Bagans doesn’t appear to have the same level of concern. In Deadly Possessions, he invites owners of possessed items to come to his museum to investigate the validity of the haunting, then interviews those who have suffered harm from having come in contact with the objects. A couple of objects had deadly stories attached to them as if even looking at the haunted object could kill a person.

He says “I” and “Mine” a lot about the collection of haunted items. In my mind, he doesn’t own anything. Those things own him. It’s a huge responsibility to be the caretaker of anything dangerous. It means being responsible for any harm that might befall anyone while displaying an item in your care.

Which brings me to an episode about an English doll that supposedly killed people who had merely gazed upon her face. Before revealing the doll’s face (covered with a black bag), a disclaimer was displayed on the screen that warned viewing the object could be dangerous. Look at your own risk. All right. After a few seconds, they revealed the face. I chose not to view it. I never cared for dolls when I was a child. I certainly had no curiosity about them now. But when the program resumed after the commercial break, there was no warning. Suddenly the face of the doll was the first image to flash in the recap. Thereby, exposing the audience whether they wished to view it or not. Highly irresponsible if the claims of death attached to this doll are to be believed. Exposing millions in the television audience with any level of belief in the possibility of harm makes everyone involved in the production responsible.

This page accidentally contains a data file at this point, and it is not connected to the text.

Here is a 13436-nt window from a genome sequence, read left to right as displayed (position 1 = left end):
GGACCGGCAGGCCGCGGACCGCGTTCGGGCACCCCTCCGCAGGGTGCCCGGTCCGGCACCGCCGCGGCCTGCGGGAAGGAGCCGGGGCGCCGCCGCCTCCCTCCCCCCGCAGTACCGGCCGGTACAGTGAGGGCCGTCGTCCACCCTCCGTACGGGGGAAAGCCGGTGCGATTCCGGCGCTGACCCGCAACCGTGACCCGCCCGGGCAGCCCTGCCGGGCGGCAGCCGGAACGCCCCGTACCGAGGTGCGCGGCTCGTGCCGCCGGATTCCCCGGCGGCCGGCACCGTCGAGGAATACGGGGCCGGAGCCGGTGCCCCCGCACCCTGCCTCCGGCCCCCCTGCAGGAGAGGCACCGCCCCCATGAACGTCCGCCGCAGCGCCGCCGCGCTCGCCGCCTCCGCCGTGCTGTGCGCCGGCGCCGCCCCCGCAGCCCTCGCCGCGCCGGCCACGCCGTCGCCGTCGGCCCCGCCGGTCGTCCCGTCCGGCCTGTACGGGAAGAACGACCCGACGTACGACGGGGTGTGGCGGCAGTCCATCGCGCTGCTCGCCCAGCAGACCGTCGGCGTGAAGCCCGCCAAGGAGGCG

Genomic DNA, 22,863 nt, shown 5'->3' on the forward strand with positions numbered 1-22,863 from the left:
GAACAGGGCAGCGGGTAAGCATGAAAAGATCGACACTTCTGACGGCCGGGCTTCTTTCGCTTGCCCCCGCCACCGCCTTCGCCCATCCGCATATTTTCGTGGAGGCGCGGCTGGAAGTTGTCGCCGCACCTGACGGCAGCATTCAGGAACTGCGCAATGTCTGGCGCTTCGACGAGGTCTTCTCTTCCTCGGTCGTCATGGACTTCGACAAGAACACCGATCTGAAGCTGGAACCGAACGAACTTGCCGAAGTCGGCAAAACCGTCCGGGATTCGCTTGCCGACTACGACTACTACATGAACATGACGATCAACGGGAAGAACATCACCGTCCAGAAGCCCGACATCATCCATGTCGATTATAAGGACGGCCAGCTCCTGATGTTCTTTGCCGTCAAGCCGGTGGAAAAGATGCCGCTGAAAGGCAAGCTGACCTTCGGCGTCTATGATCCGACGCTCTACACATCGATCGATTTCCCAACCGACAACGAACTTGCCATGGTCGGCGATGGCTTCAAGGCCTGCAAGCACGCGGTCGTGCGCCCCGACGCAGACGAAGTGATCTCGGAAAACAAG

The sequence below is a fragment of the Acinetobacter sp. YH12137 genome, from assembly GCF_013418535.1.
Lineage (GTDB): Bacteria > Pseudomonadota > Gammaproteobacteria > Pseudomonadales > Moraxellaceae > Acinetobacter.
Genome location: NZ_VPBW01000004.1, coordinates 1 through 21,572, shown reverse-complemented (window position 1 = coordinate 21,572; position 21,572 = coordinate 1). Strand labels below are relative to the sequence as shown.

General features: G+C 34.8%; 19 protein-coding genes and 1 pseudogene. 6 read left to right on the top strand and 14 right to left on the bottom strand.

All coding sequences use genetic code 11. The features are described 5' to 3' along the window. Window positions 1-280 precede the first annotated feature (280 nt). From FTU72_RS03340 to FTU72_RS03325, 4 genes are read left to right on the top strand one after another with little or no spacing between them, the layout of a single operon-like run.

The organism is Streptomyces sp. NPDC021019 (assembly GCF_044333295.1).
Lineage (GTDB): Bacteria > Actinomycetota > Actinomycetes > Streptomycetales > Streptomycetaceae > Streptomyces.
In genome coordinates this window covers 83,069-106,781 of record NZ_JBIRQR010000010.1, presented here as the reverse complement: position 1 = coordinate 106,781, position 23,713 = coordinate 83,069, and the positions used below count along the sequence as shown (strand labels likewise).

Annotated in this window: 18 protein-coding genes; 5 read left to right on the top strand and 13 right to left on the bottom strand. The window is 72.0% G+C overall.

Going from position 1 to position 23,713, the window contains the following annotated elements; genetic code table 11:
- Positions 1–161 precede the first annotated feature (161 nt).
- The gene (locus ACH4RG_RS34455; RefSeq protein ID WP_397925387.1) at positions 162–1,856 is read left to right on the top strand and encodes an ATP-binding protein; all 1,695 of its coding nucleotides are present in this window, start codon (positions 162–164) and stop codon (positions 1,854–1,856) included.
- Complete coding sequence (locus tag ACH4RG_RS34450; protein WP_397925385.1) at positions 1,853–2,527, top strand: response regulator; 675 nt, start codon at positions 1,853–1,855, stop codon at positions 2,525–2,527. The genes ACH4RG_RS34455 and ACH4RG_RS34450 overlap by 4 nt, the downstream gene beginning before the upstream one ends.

What other precautions are taken (or ignored) for the protection of visitors to the museum full of Deadly Possessions? I’m sure there are warning signs before entering the museum, but the only disclaimer for the television viewing audience at the opening of each episode is that the producers don’t share the views of the program.